In the midst of mud from the freshly melted six inches of snow, miles of pens, and the hum of generators, I stand above the ground and take in my surroundings. The catwalk in the Denver stock yards is one of my favorite places in the world. On it, I am able to look over a place that has historic value, as well as significance to my family.
One of my favorite memories was this past January, seeing my photo on the Wall of Champions in the Yards as National Hereford Queen, since my parents and grandparents are on the wall, too. I am the fourth generation of both sides of my family to exhibit cattle at the National Western Stock Show, and the fifth generation on both sides to raise Hereford cattle.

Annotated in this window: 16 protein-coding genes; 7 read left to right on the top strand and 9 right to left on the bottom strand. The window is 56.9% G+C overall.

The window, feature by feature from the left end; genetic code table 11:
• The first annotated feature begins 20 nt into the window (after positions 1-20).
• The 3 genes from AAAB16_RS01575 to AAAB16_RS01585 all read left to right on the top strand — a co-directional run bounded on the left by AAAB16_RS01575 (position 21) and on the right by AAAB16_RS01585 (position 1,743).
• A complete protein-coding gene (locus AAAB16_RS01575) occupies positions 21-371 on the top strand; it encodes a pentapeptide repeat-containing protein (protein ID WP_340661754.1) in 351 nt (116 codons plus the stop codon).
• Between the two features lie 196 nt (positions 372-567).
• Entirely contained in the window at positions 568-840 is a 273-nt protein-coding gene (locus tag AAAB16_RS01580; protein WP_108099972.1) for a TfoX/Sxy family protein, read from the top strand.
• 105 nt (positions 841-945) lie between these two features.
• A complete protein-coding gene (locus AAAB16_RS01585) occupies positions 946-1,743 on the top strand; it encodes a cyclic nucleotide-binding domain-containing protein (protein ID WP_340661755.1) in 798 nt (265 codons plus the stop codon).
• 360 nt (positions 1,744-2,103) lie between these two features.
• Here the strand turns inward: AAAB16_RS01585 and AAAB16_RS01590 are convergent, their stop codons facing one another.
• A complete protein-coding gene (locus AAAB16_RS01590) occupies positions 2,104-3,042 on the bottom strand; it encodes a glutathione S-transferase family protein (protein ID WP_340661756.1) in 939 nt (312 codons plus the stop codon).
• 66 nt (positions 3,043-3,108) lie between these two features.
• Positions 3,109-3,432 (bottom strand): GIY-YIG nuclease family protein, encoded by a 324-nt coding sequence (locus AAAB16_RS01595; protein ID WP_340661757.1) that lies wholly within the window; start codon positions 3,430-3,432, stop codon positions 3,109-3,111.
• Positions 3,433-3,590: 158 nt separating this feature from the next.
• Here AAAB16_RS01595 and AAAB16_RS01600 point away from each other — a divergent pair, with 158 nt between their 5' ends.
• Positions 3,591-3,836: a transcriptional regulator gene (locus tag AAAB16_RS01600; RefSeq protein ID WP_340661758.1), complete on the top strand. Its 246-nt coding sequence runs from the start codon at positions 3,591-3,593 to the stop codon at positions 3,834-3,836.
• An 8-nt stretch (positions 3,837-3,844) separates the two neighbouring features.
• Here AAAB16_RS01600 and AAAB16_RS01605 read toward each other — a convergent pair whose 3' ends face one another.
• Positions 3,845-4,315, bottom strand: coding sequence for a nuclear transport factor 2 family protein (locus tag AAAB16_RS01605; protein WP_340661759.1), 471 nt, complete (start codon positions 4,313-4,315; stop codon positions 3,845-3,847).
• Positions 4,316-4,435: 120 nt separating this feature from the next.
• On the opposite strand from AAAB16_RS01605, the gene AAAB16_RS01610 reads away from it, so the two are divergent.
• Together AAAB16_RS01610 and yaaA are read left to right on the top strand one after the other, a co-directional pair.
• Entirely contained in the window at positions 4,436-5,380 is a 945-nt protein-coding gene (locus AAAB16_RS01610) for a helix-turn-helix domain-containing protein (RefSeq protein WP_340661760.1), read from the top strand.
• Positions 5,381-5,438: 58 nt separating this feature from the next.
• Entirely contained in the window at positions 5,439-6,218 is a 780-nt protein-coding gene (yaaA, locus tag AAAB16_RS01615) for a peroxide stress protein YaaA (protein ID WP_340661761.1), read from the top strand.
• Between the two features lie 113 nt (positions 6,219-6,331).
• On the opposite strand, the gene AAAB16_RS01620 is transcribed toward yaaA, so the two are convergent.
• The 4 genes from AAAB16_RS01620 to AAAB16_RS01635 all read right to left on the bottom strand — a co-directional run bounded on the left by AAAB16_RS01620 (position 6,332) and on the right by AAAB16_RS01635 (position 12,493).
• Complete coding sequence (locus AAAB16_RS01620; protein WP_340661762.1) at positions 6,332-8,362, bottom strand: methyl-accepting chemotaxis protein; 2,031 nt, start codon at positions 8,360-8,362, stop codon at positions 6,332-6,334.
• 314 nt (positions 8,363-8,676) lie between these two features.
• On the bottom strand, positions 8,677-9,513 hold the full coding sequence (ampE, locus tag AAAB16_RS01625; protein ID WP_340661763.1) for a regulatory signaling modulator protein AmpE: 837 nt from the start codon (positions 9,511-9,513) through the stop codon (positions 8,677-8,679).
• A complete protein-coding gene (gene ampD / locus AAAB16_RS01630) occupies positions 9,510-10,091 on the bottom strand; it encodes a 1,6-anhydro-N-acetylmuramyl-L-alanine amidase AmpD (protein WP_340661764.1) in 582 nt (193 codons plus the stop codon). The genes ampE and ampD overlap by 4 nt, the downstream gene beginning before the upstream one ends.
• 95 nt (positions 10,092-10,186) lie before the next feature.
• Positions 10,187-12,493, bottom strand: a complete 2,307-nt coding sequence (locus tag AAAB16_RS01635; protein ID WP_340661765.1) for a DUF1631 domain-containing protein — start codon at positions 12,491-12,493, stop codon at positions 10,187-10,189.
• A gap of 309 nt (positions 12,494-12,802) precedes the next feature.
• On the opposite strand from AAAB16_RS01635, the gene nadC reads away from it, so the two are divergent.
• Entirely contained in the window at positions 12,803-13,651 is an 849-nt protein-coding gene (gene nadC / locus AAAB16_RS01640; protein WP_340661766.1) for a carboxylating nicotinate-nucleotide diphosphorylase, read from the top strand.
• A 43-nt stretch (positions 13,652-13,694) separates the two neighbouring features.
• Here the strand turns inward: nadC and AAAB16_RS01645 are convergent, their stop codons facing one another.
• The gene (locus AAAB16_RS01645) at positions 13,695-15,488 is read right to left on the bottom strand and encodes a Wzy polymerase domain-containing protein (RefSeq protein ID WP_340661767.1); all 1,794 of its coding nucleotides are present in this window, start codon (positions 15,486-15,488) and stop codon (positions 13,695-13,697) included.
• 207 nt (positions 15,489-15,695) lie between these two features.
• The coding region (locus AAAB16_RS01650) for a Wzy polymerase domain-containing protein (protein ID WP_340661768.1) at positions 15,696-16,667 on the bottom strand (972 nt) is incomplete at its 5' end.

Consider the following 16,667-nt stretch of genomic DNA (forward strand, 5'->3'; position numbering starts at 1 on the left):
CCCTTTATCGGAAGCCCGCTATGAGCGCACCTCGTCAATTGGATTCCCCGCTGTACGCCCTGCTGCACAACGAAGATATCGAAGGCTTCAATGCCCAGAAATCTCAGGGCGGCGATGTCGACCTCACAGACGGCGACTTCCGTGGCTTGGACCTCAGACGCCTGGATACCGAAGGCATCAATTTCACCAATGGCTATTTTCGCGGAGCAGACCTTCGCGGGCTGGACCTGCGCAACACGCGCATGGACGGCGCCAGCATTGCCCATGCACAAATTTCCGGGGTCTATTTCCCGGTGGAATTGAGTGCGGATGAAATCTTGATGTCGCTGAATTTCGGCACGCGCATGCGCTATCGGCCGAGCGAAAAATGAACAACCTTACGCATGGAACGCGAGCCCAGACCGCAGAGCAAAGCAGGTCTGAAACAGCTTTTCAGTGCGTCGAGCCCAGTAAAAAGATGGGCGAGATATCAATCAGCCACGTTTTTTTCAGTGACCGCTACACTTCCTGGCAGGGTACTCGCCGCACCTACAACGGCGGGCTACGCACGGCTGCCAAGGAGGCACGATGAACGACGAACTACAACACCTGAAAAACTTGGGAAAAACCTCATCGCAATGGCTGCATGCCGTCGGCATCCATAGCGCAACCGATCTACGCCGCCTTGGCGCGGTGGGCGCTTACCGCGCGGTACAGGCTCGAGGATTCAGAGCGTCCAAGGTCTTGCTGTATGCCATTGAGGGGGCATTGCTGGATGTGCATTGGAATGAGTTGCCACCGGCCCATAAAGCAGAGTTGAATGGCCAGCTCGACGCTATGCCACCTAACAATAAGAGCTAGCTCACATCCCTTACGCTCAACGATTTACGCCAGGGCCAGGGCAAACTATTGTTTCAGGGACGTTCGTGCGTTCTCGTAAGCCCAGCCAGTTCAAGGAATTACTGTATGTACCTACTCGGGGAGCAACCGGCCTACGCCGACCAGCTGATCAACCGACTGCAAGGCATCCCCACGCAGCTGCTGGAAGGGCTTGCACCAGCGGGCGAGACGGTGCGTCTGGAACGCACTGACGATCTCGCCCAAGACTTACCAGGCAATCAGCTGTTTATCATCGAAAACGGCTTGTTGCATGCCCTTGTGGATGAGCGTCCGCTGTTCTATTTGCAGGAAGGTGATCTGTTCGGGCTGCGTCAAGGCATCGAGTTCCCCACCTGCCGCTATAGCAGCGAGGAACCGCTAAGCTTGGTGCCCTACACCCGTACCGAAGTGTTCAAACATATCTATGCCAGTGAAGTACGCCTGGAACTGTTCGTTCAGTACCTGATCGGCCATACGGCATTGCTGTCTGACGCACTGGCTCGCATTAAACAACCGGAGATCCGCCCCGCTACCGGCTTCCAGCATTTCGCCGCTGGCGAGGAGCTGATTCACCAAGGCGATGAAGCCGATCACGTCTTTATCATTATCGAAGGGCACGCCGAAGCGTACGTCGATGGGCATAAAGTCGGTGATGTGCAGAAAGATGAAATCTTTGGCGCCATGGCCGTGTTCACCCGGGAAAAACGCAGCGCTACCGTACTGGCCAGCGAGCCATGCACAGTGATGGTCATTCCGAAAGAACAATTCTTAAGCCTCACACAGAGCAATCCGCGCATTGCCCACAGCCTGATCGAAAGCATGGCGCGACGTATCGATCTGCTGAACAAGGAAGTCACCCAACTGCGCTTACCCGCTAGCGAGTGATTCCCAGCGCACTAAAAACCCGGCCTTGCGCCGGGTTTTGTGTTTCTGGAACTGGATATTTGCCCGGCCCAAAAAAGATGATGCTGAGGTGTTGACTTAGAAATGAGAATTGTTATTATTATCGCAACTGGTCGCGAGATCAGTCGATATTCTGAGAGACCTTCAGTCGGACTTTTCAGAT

While these two traditions have uniquely influenced my life, the broader traditions of agriculture run deep in many families, such as my own. There are technical traditions, such as branding cattle with the brand (and sometimes the same branding irons!) that have been in a family for years. There are also traditions of agricultural life that are more so associated with values and soft skills. For example, when I think of integrity, I think of a cowboy, because the image that most people have of a cowboy is a kind person who always helps and does the right thing. Other traditions of agricultural life include grit, courage, and passion. These are a handful of the reasons that I am proud of the traditions that I keep as part of an agricultural family.